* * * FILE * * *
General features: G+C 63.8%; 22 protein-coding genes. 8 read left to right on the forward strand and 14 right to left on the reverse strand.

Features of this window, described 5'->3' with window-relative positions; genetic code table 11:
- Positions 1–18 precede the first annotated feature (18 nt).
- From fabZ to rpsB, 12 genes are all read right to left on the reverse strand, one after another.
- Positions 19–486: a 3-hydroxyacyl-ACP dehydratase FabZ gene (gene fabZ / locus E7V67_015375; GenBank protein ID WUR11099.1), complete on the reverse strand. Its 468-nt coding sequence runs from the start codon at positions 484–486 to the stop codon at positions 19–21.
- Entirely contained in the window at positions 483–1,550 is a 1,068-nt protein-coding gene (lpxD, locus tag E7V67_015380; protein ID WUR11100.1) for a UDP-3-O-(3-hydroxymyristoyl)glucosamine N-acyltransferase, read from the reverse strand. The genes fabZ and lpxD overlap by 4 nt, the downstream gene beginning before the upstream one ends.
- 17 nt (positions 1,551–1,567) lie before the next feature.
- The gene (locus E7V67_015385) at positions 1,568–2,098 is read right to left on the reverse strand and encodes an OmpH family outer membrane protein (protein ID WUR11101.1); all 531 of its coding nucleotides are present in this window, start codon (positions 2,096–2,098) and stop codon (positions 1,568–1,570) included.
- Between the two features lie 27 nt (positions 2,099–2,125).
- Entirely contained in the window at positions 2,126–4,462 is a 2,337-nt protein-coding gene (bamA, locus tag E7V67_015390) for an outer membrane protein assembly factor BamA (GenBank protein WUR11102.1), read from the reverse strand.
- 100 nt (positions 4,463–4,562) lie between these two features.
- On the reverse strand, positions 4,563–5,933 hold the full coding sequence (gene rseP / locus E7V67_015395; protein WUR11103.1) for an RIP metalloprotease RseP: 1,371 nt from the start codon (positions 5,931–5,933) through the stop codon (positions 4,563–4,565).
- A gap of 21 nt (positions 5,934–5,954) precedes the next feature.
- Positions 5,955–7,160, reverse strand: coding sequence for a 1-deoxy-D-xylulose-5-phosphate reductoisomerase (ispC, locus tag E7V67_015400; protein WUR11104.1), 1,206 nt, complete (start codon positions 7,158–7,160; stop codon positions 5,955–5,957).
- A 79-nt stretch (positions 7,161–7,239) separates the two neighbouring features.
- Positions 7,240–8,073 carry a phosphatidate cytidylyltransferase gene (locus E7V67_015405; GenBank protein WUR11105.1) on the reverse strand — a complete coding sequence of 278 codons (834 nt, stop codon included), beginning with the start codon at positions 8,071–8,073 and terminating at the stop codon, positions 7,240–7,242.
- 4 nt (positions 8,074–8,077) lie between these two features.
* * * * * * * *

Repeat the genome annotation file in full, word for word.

General features: G+C 63.8%; 22 protein-coding genes. 8 read left to right on the forward strand and 14 right to left on the reverse strand.

Features of this window, described 5'->3' with window-relative positions; genetic code table 11:
- Positions 1–18 precede the first annotated feature (18 nt).
- From fabZ to rpsB, 12 genes are all read right to left on the reverse strand, one after another.
- Positions 19–486: a 3-hydroxyacyl-ACP dehydratase FabZ gene (gene fabZ / locus E7V67_015375; GenBank protein ID WUR11099.1), complete on the reverse strand. Its 468-nt coding sequence runs from the start codon at positions 484–486 to the stop codon at positions 19–21.
- Entirely contained in the window at positions 483–1,550 is a 1,068-nt protein-coding gene (lpxD, locus tag E7V67_015380; protein ID WUR11100.1) for a UDP-3-O-(3-hydroxymyristoyl)glucosamine N-acyltransferase, read from the reverse strand. The genes fabZ and lpxD overlap by 4 nt, the downstream gene beginning before the upstream one ends.
- 17 nt (positions 1,551–1,567) lie before the next feature.
- The gene (locus E7V67_015385) at positions 1,568–2,098 is read right to left on the reverse strand and encodes an OmpH family outer membrane protein (protein ID WUR11101.1); all 531 of its coding nucleotides are present in this window, start codon (positions 2,096–2,098) and stop codon (positions 1,568–1,570) included.
- Between the two features lie 27 nt (positions 2,099–2,125).
- Entirely contained in the window at positions 2,126–4,462 is a 2,337-nt protein-coding gene (bamA, locus tag E7V67_015390) for an outer membrane protein assembly factor BamA (GenBank protein WUR11102.1), read from the reverse strand.
- 100 nt (positions 4,463–4,562) lie between these two features.
- On the reverse strand, positions 4,563–5,933 hold the full coding sequence (gene rseP / locus E7V67_015395; protein WUR11103.1) for an RIP metalloprotease RseP: 1,371 nt from the start codon (positions 5,931–5,933) through the stop codon (positions 4,563–4,565).
- A gap of 21 nt (positions 5,934–5,954) precedes the next feature.
- Positions 5,955–7,160, reverse strand: coding sequence for a 1-deoxy-D-xylulose-5-phosphate reductoisomerase (ispC, locus tag E7V67_015400; protein WUR11104.1), 1,206 nt, complete (start codon positions 7,158–7,160; stop codon positions 5,955–5,957).
- A 79-nt stretch (positions 7,161–7,239) separates the two neighbouring features.
- Positions 7,240–8,073 carry a phosphatidate cytidylyltransferase gene (locus E7V67_015405; GenBank protein WUR11105.1) on the reverse strand — a complete coding sequence of 278 codons (834 nt, stop codon included), beginning with the start codon at positions 8,071–8,073 and terminating at the stop codon, positions 7,240–7,242.
- 4 nt (positions 8,074–8,077) lie between these two features.